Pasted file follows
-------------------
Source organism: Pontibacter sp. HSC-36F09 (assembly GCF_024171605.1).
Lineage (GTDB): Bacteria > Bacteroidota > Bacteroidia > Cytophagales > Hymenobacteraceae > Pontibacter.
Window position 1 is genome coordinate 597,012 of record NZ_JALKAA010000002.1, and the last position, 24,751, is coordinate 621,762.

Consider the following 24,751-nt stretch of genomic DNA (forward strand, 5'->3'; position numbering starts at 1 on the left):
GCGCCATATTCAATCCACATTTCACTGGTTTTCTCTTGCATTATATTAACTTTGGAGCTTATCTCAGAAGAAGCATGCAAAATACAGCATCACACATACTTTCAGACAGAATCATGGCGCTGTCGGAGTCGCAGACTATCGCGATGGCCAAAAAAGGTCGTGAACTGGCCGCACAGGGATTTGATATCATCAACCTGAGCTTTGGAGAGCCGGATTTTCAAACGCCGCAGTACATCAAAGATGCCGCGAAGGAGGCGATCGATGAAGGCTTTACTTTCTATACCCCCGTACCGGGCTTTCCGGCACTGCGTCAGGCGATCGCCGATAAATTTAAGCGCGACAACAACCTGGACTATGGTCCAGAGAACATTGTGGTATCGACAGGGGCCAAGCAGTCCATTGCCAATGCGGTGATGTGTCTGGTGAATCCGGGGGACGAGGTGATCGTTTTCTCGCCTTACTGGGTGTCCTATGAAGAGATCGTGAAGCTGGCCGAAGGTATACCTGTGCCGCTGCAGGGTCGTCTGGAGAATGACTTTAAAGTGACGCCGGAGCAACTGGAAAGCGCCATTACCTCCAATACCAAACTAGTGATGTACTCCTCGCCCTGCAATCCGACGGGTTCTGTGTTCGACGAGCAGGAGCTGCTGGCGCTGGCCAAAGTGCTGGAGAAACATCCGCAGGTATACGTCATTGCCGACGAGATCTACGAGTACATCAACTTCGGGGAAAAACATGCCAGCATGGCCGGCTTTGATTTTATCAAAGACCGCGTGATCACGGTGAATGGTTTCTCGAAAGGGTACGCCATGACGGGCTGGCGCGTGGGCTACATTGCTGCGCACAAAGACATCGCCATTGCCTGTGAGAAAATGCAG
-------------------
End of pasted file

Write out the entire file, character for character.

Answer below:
Source organism: Pontibacter sp. HSC-36F09 (assembly GCF_024171605.1).
Lineage (GTDB): Bacteria > Bacteroidota > Bacteroidia > Cytophagales > Hymenobacteraceae > Pontibacter.
Window position 1 is genome coordinate 597,012 of record NZ_JALKAA010000002.1, and the last position, 24,751, is coordinate 621,762.

Consider the following 24,751-nt stretch of genomic DNA (forward strand, 5'->3'; position numbering starts at 1 on the left):
GCGCCATATTCAATCCACATTTCACTGGTTTTCTCTTGCATTATATTAACTTTGGAGCTTATCTCAGAAGAAGCATGCAAAATACAGCATCACACATACTTTCAGACAGAATCATGGCGCTGTCGGAGTCGCAGACTATCGCGATGGCCAAAAAAGGTCGTGAACTGGCCGCACAGGGATTTGATATCATCAACCTGAGCTTTGGAGAGCCGGATTTTCAAACGCCGCAGTACATCAAAGATGCCGCGAAGGAGGCGATCGATGAAGGCTTTACTTTCTATACCCCCGTACCGGGCTTTCCGGCACTGCGTCAGGCGATCGCCGATAAATTTAAGCGCGACAACAACCTGGACTATGGTCCAGAGAACATTGTGGTATCGACAGGGGCCAAGCAGTCCATTGCCAATGCGGTGATGTGTCTGGTGAATCCGGGGGACGAGGTGATCGTTTTCTCGCCTTACTGGGTGTCCTATGAAGAGATCGTGAAGCTGGCCGAAGGTATACCTGTGCCGCTGCAGGGTCGTCTGGAGAATGACTTTAAAGTGACGCCGGAGCAACTGGAAAGCGCCATTACCTCCAATACCAAACTAGTGATGTACTCCTCGCCCTGCAATCCGACGGGTTCTGTGTTCGACGAGCAGGAGCTGCTGGCGCTGGCCAAAGTGCTGGAGAAACATCCGCAGGTATACGTCATTGCCGACGAGATCTACGAGTACATCAACTTCGGGGAAAAACATGCCAGCATGGCCGGCTTTGATTTTATCAAAGACCGCGTGATCACGGTGAATGGTTTCTCGAAAGGGTACGCCATGACGGGCTGGCGCGTGGGCTACATTGCTGCGCACAAAGACATCGCCATTGCCTGTGAGAAAATGCAG